%s string of characters 34 4.3.2 The fprintf Command Conversion specifier >> fprintf( 'Joe weighs %6.2f kilos', n1 ) To control display in fixed or scientific, use %w.pf or %w.pe w = width: the minimum number of characters to be displayed p = precision: the number of digits

to the right of the decimal point TIP If you omit "w", MATLAB will display correct precision and just the right length 35 4.3.2 The fprintf Command >> e = exp( 1 ); >> fprintf( 'e is about %4.1f\n', e )

e is about 2.7 >> fprintf( 'e is about %10.8f\n', e ) e is about 2.71828183 >> fprintf( 'e is about %10.8e', e ) e is about 2.71828183e+000 >> fprintf( 'e is about %10.2e', e ) e is about 2.72e+000 >> fprintf( 'e is about %f\n', e )

e is about 2.718282 36 4.3.2 The fprintf Command Use escape characters to display characters used in conversion specifiers To display a percent sign, use %% in the text To display a single quote, use ' ' in the text (two sequential single quotes) To display a backslash, use \\ in the

text (two sequential backslashes) 37 4.3.2 The fprintf Command Make the following strings Mom's apple 3.14 Mom's apple 3.1415926 Mom's apple 3.1e+000 >> fprintf( 'Mom''s apple %.2f\n', pi ) Mom's apple 3.14 >> fprintf( 'Mom''s apple %.7f\n', pi )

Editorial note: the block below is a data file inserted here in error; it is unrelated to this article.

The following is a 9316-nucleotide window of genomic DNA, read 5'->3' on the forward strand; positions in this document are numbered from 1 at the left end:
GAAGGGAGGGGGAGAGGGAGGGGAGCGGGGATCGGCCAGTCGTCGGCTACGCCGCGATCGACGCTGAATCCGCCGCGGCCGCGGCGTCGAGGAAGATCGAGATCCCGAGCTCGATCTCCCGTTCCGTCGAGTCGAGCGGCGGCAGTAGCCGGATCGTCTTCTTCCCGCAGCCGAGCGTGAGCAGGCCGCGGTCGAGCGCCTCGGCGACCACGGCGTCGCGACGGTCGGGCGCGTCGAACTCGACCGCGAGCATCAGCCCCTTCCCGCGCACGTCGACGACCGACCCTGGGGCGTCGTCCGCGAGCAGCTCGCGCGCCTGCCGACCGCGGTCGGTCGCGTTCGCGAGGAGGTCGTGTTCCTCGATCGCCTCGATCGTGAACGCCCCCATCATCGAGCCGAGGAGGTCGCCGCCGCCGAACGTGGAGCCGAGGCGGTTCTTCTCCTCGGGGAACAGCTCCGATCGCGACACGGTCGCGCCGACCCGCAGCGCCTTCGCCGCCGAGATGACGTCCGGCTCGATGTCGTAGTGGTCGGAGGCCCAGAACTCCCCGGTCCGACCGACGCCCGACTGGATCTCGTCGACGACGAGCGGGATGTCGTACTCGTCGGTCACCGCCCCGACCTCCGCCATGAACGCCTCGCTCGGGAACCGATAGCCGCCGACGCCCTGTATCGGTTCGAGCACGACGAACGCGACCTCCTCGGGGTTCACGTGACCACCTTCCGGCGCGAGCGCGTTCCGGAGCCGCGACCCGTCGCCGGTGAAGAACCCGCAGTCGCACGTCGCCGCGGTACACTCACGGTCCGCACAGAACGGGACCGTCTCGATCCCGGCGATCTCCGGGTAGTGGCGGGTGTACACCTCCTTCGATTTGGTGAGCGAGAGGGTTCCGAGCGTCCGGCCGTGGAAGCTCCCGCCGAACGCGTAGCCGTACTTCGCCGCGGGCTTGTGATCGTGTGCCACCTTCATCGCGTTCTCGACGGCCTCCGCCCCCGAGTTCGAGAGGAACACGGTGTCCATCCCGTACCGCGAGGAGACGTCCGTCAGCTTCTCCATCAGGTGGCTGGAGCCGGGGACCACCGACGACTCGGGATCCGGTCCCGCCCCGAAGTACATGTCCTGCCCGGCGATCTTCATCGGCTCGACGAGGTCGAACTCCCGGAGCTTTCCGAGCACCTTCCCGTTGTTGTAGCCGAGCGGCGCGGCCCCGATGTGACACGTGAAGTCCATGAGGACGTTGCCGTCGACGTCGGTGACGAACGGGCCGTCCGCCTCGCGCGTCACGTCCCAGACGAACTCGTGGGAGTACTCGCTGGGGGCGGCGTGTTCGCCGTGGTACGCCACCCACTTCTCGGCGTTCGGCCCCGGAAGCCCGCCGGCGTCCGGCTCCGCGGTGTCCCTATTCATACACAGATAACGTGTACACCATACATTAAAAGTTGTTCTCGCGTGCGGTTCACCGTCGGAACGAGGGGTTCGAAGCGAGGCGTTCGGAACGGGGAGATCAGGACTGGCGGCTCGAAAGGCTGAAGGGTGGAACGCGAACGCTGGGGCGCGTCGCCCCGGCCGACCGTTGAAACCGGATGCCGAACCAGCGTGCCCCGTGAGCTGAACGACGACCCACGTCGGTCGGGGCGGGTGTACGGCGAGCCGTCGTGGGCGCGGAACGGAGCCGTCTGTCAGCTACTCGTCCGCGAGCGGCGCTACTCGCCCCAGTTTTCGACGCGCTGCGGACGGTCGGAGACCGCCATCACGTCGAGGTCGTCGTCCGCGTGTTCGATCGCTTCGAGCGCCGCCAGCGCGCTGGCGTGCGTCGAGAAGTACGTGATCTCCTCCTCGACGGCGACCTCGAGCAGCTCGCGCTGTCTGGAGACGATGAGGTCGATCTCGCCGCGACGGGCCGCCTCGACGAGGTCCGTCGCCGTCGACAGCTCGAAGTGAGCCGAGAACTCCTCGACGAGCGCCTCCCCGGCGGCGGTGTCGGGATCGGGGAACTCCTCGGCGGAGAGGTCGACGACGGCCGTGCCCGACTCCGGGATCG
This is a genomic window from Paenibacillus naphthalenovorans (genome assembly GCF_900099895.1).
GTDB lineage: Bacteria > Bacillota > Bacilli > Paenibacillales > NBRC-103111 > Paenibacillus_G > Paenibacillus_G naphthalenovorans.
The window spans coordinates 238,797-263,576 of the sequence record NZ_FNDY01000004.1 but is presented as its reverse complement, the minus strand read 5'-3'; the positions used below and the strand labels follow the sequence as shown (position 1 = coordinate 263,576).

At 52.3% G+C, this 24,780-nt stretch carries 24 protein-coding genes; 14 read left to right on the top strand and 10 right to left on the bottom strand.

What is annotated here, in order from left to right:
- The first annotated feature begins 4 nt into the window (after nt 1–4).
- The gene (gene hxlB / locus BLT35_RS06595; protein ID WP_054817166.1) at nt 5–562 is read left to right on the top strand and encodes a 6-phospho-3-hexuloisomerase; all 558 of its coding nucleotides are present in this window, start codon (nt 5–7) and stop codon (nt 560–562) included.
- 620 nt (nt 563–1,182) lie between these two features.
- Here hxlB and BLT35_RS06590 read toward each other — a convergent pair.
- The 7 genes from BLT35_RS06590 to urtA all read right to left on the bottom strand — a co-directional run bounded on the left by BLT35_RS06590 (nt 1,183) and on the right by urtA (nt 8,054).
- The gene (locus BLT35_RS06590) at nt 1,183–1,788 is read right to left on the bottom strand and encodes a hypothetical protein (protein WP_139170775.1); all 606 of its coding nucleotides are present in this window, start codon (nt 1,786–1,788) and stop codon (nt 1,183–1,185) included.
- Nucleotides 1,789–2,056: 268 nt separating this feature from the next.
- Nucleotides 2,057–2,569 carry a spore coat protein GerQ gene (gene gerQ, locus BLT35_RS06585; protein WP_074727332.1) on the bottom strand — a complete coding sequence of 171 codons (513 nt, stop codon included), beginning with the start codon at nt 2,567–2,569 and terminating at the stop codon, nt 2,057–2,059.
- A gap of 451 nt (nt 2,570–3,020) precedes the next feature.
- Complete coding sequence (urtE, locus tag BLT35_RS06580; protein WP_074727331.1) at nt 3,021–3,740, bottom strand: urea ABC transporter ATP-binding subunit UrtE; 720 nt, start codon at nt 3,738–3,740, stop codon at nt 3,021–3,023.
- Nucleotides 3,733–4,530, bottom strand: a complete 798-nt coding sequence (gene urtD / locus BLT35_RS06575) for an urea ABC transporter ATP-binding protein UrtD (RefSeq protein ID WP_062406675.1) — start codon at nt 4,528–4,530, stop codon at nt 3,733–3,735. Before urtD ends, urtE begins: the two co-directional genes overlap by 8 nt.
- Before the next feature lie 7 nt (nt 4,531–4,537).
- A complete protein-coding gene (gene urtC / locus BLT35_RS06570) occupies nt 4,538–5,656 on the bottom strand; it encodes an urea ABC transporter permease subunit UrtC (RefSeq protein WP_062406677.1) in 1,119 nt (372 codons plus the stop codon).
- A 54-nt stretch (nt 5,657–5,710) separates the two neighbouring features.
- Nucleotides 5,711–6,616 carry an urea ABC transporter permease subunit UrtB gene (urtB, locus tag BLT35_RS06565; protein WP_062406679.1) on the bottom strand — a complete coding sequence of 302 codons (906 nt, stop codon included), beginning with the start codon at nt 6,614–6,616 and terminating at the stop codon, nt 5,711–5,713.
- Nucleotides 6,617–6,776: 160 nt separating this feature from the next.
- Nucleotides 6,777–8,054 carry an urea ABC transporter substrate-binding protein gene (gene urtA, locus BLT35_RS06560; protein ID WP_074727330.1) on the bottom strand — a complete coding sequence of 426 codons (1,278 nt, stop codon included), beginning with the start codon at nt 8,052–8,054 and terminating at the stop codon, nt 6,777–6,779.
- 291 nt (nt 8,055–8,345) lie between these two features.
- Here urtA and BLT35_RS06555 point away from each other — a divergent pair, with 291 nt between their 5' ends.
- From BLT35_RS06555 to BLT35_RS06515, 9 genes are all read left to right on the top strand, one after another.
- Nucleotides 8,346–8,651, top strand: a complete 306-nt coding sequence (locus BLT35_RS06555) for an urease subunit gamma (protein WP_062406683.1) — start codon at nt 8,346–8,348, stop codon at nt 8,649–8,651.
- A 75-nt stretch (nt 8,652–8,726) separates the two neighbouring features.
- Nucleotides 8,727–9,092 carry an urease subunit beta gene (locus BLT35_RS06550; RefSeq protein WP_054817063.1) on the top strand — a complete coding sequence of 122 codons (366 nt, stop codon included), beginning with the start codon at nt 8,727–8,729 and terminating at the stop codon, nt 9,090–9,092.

Mom's apple 3.1415927 >> fprintf( 'Mom''s apple %.1e\n', pi ) Mom's apple 3.1e+000 38 4.3.2 The fprintf Command Format strings are often long. Can break a string by 1. Put an open square bracket ( [ ) in front of first single quote 2. Put a second single quote where you want to stop the line

3. Follow that quote with an ellipsis (three periods) 4. Press ENTER, which moves cursor to next line 5. Type in remaining text in single quotes 6. Put a close square bracket ( ] ) 7. Put in the rest of the fprintf command 39 4.3.2 The fprintf Command Example >> weight = 178.3; >> age = 17; >> fprintf( ['Tim weighs %.1f lbs'...

' and is %d years old'], weight, age ) Tim weighs 178.3 lbs and is 17 years old 40 4.3.2 The fprintf Command fprintf is vectorized, i.e., when vector or matrix in arguments, command repeats until all elements displayed Uses matrix data column by column

41 4.3.2 The fprintf Command 42 4.3.2 The fprintf Command Using the fprintf command to save output to a file: Takes three steps to write to a file Step a: open file

fid=fopen('file_name','permission') fid file identifier, lets fprintf know what file to write its output in permission tells how file will be used, e.g., for reading, writing, both, etc. 43 4.3.2 The fprintf Command Some common permissions